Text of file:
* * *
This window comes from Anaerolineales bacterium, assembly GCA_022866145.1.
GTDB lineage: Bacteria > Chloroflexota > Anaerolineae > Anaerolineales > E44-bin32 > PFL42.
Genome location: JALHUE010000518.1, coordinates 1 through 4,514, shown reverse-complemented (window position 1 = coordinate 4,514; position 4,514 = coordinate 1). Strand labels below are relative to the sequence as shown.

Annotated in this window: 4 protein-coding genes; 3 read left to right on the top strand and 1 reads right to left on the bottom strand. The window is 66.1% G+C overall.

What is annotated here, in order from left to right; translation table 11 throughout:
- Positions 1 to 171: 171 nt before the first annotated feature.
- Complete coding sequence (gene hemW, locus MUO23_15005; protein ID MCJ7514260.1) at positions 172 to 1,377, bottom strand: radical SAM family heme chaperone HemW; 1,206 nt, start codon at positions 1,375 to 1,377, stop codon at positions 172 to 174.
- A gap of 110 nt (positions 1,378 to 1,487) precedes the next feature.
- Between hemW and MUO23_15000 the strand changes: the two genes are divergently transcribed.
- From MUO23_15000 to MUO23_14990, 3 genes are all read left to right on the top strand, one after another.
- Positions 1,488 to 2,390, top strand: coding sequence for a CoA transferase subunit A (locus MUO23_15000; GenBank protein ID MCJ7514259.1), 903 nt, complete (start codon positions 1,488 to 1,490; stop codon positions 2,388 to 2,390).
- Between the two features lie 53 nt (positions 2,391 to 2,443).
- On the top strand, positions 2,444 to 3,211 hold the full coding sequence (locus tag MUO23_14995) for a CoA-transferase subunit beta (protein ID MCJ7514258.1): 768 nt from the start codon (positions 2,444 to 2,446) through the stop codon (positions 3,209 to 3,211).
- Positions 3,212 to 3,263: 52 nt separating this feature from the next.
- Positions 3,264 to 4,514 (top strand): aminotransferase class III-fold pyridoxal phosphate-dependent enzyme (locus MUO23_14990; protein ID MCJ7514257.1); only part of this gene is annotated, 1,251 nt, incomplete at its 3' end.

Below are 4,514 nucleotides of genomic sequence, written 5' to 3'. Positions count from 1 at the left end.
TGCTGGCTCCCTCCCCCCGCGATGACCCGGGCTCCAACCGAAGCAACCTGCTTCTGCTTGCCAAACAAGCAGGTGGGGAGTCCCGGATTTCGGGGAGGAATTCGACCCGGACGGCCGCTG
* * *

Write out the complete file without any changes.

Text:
This window comes from Anaerolineales bacterium, assembly GCA_022866145.1.
GTDB lineage: Bacteria > Chloroflexota > Anaerolineae > Anaerolineales > E44-bin32 > PFL42.
Genome location: JALHUE010000518.1, coordinates 1 through 4,514, shown reverse-complemented (window position 1 = coordinate 4,514; position 4,514 = coordinate 1). Strand labels below are relative to the sequence as shown.

Annotated in this window: 4 protein-coding genes; 3 read left to right on the top strand and 1 reads right to left on the bottom strand. The window is 66.1% G+C overall.

What is annotated here, in order from left to right; translation table 11 throughout:
- Positions 1 to 171: 171 nt before the first annotated feature.
- Complete coding sequence (gene hemW, locus MUO23_15005; protein ID MCJ7514260.1) at positions 172 to 1,377, bottom strand: radical SAM family heme chaperone HemW; 1,206 nt, start codon at positions 1,375 to 1,377, stop codon at positions 172 to 174.
- A gap of 110 nt (positions 1,378 to 1,487) precedes the next feature.
- Between hemW and MUO23_15000 the strand changes: the two genes are divergently transcribed.
- From MUO23_15000 to MUO23_14990, 3 genes are all read left to right on the top strand, one after another.
- Positions 1,488 to 2,390, top strand: coding sequence for a CoA transferase subunit A (locus MUO23_15000; GenBank protein ID MCJ7514259.1), 903 nt, complete (start codon positions 1,488 to 1,490; stop codon positions 2,388 to 2,390).
- Between the two features lie 53 nt (positions 2,391 to 2,443).
- On the top strand, positions 2,444 to 3,211 hold the full coding sequence (locus tag MUO23_14995) for a CoA-transferase subunit beta (protein ID MCJ7514258.1): 768 nt from the start codon (positions 2,444 to 2,446) through the stop codon (positions 3,209 to 3,211).
- Positions 3,212 to 3,263: 52 nt separating this feature from the next.
- Positions 3,264 to 4,514 (top strand): aminotransferase class III-fold pyridoxal phosphate-dependent enzyme (locus MUO23_14990; protein ID MCJ7514257.1); only part of this gene is annotated, 1,251 nt, incomplete at its 3' end.

Below are 4,514 nucleotides of genomic sequence, written 5' to 3'. Positions count from 1 at the left end.
TGCTGGCTCCCTCCCCCCGCGATGACCCGGGCTCCAACCGAAGCAACCTGCTTCTGCTTGCCAAACAAGCAGGTGGGGAGTCCCGGATTTCGGGGAGGAATTCGACCCGGACGGCCGCTG